There are different types of abuse: physical, sexual, verbal, emotional and others. Know what types of abuse there are and familiarize yourself with their telltale signs. There is plenty of material on this subject which can be found on many web sites. You can start by reading from Sound Vision’s page on domestic violence. You can also acquire this information at police stations, women's centers and libraries.
It will also help if you read a few books about domestic violence, and added some good books on this topic in your Islamic center's library as well. As you are learning, please share this information with other leaders in your community.
3. Be proactive about domestic violence
Domestic violence can lead to the sister murdered and the brother being put in jail. Children would be separated from parents and most likely put in non-Muslim foster homes if this happened. It will also create another cycle of bad news for your community as has already happened in Chicago, Dallas, and Toronto. You can prevent all of that by being pro-active about domestic violence. If something still happens, God knows that you tried to prevent these things.
4. Understand that this is not a personal matter
Domestic violence is not a private matter between a husband and a wife that should be ignored. Domestic violence can lead to the destruction of a Muslim family, which is already so fragile in the current Islamophobic environment. The destruction of one family is the destruction of one unit of the Ummah. As leaders, Imams have a duty to help those suffering in this crisis.
Remember that Muslims must help their brothers and sisters, whether they are the oppressed or the oppressor as the Prophet has asked us to do, God’s peace and blessings be upon him. Not only must we help the sister who is being abused, we must also help the brother who is abusing by stopping him from this wrong.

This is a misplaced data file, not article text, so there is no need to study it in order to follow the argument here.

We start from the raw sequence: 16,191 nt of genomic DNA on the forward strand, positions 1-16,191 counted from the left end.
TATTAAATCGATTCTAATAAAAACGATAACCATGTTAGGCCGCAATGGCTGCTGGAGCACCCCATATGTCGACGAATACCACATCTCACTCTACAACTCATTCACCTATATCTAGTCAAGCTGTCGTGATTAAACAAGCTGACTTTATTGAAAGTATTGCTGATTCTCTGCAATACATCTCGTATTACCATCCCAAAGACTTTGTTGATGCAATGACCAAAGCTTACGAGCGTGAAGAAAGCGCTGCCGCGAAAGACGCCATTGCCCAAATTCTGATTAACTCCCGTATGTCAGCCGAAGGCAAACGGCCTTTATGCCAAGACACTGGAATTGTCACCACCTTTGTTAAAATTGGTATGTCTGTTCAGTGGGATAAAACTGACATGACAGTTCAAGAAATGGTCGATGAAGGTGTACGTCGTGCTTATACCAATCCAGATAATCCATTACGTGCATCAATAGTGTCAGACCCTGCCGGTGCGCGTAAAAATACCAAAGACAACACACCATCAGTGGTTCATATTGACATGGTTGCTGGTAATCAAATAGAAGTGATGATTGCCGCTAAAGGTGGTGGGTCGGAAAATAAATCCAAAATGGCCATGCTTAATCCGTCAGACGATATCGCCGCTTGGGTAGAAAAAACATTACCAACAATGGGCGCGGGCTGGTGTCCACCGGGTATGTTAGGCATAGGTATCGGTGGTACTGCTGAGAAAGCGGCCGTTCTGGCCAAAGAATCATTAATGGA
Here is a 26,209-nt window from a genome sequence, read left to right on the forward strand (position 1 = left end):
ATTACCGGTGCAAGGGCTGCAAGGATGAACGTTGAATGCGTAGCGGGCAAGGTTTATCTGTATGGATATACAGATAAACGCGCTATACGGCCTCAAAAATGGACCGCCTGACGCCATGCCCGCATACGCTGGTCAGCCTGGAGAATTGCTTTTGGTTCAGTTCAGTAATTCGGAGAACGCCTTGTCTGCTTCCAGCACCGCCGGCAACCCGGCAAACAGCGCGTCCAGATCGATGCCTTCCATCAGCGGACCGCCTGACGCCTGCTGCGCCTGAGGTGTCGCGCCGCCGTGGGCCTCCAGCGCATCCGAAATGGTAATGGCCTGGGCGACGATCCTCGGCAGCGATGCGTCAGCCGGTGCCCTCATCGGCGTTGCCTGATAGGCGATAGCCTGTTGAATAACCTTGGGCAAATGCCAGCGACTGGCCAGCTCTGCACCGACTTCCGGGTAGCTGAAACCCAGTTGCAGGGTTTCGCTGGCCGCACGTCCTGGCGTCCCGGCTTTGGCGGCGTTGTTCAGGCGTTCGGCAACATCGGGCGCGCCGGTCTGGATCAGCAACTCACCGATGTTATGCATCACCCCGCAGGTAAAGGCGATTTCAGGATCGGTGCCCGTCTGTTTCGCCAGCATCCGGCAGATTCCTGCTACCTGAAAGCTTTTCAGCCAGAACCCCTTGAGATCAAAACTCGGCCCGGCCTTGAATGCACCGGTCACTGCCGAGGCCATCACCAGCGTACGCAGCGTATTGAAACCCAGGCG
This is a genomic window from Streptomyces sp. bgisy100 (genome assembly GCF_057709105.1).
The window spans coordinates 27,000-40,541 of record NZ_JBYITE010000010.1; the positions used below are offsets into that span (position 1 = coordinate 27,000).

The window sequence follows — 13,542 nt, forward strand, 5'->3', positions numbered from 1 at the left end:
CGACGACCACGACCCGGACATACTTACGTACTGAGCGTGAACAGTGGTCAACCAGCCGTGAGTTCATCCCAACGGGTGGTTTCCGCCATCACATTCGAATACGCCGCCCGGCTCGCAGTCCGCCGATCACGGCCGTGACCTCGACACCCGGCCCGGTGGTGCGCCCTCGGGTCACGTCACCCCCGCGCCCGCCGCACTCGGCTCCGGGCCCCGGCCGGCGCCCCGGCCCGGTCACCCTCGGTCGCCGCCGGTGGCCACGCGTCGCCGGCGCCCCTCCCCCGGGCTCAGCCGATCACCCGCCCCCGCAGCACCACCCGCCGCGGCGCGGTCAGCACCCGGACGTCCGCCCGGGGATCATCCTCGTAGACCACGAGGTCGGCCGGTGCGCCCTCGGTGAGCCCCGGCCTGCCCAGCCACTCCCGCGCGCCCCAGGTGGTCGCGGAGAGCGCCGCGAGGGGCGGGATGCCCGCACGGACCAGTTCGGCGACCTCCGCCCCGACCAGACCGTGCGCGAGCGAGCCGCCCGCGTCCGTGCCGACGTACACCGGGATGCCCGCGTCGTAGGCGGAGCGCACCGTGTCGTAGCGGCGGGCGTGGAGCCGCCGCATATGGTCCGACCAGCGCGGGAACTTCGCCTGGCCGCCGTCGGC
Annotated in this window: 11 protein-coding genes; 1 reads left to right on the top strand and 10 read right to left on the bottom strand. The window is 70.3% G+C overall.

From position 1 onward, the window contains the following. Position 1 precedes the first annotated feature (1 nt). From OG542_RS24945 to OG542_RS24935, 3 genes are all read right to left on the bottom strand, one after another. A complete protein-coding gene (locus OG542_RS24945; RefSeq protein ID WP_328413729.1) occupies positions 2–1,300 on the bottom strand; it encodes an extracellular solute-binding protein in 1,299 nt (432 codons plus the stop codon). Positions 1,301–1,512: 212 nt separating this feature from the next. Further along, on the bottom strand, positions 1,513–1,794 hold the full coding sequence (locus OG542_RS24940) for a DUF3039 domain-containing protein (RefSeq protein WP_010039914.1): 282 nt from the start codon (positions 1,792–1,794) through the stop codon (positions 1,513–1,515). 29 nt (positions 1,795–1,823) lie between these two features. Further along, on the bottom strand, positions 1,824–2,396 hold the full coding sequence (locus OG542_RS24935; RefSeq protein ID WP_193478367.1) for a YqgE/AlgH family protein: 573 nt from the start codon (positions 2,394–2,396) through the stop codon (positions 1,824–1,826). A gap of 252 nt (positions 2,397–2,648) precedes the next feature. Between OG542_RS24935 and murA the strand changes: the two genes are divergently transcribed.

5. Approach domestic violence as you would any social problem
Provide solutions, not just threats of Hellfire to men who abuse. Remember that a person who has this problem can change Insha Allah (if Allah wills) if there is help and support from the community and leaders like the Imam.
6. Know the services available
If your town has a Muslim-run battered women shelter, you are very blessed. Please do the following:
However, the reality is that Muslim-run shelters don’t exist in most American cities. If no such shelter is available, please do the following:
7. Be able to assess a crisis and protection plans
Consult a counselor about knowing how to assess the level of crisis in a home and help women develop protection plans (see tips for victims of domestic violence in the West for details of the protection plan).
8. Prepare your community for zero tolerance